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Recreational Marijuana in Massachusetts: What Should Employers Know?

Beginning July 1, 2018, recreational marijuana can be legally sold, taxed, and consumed in Massachusetts—one of nine states, in addition to Washington, D.C., that now permits recreational marijuana use. Massachusetts already is one of 29 states that allow marijuana use for medicinal purposes (and 17 others permit certain low-THC cannabis products for medical reasons).

Background

Legalization of recreational marijuana started in 2016 with a ballot initiative by Massachusetts voters. The Regulation and Taxation of Marijuana Act (“Marijuana Act”), which took effect on December 15, 2016, provides that “[t]his chapter shall not require an employer to permit or accommodate conduct otherwise allowed by this chapter in the workplace and shall not affect the authority of employers to enact and enforce workplace policies restricting the consumption of marijuana by employees.” Thus, while the Marijuana Act expressly permits employers to prohibit employees from using or being under the influence of marijuana in the workplace, it does not address whether an employer can regulate employees’ lawful use of marijuana off duty.

How Might a Court Rule if an Employer Banned Off-Duty Recreational Marijuana Use?

Employers may terminate an employee for off-duty and/or off-site recreational marijuana use because Massachusetts, unlike a number of other states, has no statutory protection for employees’ lawful off-duty conduct, such as smoking.

There are, however, other claims an aggrieved applicant or employee might bring absent the off-duty conduct statute protections. In one case, an employee who was terminated by his employer for violation of the company’s non-smoking policy when he tested positive for nicotine brought a case claiming a right to privacy. See Rodrigues v. EG Sys., 639 F. Supp. 2d 131, 133 (D. Mass. 2009).   A federal court dismissed the plaintiff’s claims that the employer violated his right to privacy because the plaintiff made no attempt to keep his smoking private: he testified to smoking outdoors and purchasing cigarettes with coworkers. Id.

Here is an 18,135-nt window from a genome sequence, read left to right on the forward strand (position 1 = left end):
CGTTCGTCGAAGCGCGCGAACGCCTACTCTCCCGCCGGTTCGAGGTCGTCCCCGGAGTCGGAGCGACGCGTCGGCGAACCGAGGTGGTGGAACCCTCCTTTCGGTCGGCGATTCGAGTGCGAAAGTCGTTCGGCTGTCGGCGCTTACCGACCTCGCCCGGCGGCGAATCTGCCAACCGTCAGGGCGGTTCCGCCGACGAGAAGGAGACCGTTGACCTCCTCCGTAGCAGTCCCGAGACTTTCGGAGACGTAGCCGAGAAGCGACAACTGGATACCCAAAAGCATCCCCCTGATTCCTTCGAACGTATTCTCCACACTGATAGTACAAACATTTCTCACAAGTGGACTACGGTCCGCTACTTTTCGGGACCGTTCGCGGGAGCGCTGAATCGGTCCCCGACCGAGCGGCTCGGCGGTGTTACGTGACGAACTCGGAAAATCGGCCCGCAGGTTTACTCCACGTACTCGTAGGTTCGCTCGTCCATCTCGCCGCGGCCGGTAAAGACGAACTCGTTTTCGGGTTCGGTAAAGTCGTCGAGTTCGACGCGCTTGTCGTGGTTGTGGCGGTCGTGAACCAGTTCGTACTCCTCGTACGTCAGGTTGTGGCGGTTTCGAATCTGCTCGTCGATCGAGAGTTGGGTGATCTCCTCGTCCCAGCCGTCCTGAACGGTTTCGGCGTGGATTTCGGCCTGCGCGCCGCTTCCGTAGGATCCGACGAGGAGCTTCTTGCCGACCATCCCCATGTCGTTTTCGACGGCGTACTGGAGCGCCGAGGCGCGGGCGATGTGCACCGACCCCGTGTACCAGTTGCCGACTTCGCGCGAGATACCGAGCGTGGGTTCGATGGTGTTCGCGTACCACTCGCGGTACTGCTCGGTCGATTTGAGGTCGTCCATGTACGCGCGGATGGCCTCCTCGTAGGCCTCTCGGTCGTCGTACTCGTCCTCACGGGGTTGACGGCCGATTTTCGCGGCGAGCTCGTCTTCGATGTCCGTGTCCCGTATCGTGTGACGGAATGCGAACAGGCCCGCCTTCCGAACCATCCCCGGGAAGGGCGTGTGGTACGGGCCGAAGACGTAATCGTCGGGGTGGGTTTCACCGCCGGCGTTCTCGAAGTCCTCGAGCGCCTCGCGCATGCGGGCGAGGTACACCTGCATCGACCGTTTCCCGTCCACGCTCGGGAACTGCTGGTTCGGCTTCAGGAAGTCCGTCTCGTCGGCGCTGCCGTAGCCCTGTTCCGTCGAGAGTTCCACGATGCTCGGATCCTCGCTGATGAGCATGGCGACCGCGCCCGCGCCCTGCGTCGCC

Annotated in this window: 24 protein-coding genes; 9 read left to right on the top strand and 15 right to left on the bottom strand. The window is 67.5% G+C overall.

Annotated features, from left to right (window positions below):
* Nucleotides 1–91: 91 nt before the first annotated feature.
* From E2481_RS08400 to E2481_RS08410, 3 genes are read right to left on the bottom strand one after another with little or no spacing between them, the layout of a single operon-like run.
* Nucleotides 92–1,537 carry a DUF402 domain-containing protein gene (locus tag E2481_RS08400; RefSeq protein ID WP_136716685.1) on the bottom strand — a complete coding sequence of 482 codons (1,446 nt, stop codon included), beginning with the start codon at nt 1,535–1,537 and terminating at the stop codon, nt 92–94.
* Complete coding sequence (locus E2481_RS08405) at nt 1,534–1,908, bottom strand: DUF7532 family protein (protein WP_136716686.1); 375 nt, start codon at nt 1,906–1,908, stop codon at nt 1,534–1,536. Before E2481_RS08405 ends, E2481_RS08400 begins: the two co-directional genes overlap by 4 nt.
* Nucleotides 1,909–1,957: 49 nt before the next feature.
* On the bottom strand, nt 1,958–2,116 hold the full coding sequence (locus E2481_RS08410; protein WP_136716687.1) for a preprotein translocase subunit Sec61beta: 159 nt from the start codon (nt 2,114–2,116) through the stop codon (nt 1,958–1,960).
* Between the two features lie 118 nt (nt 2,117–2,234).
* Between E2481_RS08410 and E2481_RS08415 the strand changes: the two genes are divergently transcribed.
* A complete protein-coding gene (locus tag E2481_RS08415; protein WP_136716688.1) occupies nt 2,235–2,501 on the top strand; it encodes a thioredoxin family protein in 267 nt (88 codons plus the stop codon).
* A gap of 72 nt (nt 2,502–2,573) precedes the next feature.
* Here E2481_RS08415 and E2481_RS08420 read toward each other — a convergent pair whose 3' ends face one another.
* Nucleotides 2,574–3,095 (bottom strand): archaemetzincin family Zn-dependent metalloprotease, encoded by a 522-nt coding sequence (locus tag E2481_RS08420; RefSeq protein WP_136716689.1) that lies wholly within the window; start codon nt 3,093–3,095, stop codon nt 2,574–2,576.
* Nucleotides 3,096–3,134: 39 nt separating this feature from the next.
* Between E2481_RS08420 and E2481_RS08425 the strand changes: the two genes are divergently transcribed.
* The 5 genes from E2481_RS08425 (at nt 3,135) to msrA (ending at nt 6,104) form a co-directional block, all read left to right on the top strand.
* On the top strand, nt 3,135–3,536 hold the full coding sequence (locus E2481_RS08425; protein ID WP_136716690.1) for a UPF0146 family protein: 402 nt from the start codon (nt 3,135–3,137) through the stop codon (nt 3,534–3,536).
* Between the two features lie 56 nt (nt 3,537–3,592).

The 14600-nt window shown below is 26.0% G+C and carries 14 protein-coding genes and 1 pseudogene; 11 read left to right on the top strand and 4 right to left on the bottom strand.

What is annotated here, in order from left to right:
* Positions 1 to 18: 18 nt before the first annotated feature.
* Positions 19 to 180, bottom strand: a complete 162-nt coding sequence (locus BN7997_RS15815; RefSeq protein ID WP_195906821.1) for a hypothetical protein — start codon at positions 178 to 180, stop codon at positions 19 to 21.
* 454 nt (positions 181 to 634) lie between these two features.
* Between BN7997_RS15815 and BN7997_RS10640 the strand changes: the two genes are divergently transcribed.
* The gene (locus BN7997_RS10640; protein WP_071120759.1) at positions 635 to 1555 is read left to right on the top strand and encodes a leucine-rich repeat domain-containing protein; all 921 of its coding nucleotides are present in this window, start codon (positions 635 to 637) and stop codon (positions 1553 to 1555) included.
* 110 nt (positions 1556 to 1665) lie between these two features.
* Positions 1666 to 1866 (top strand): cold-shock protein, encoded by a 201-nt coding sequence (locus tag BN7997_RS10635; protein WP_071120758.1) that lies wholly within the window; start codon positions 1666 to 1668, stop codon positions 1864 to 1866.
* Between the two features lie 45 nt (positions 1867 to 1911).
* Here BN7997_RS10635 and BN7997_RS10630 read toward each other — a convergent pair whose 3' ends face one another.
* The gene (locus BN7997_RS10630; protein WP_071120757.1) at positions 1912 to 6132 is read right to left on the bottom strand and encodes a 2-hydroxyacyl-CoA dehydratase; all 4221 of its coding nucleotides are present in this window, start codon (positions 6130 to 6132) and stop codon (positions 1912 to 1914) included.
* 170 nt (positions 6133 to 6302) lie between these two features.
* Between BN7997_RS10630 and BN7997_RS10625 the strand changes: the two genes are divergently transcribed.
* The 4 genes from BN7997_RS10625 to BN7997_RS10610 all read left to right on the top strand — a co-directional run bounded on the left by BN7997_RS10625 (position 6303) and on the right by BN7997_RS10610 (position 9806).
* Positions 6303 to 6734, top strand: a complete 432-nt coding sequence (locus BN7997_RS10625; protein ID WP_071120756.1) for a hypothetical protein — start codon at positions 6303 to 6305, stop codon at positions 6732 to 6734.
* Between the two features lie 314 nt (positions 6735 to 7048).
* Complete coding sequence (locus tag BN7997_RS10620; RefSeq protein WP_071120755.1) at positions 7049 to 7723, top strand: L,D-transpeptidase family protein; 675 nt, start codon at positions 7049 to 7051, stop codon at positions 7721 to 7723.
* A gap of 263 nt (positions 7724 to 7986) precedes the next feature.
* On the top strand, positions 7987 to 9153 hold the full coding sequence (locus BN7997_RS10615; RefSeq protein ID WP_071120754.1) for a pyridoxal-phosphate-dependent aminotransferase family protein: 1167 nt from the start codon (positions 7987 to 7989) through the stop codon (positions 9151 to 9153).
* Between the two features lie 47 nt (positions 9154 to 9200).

In Barbuto v. Advantage Sales and Marketing, LLC, a 2017 decision by the Massachusetts Supreme Judicial Court, a new hire disclosed a prescription for medical marijuana she used for Crohn’s Disease. 78 N.E. 3d 37, 42 (Mass. 2017). HR personnel informed her that her prescribed, off-duty use would be acceptable; however, when she tested positive after working for one day, the company terminated her employment.

The Barbuto court permitted the employee’s reasonable accommodations claim. Specifically, the court held that although marijuana use is still illegal at the federal level, the public policy of Massachusetts prioritizes accommodating workers with disabilities.

Although the use of medical marijuana could be considered a public policy concern under certain circumstances, given that an employee may be discharged for the off-duty conduct of smoking cigarettes, it is unlikely that Massachusetts courts would protect employees who test positive for recreational marijuana use. Unlike medical marijuana use, recreational marijuana use likely does not implicate public policy considerations because the use of medical marijuana has health benefits related to treating illness and disease, whereas the use of recreational marijuana does not.

With respect to privacy arguments akin to those asserted in Rodrigues, courts might distinguish marijuana from cigarettes for a variety of reasons. In Massachusetts, marijuana consumption in public and in vehicles is prohibited, whereas cigarette smokers have greater freedom to smoke outdoors and in vehicles. Additionally, marijuana, unlike cigarettes, is still illegal under federal law.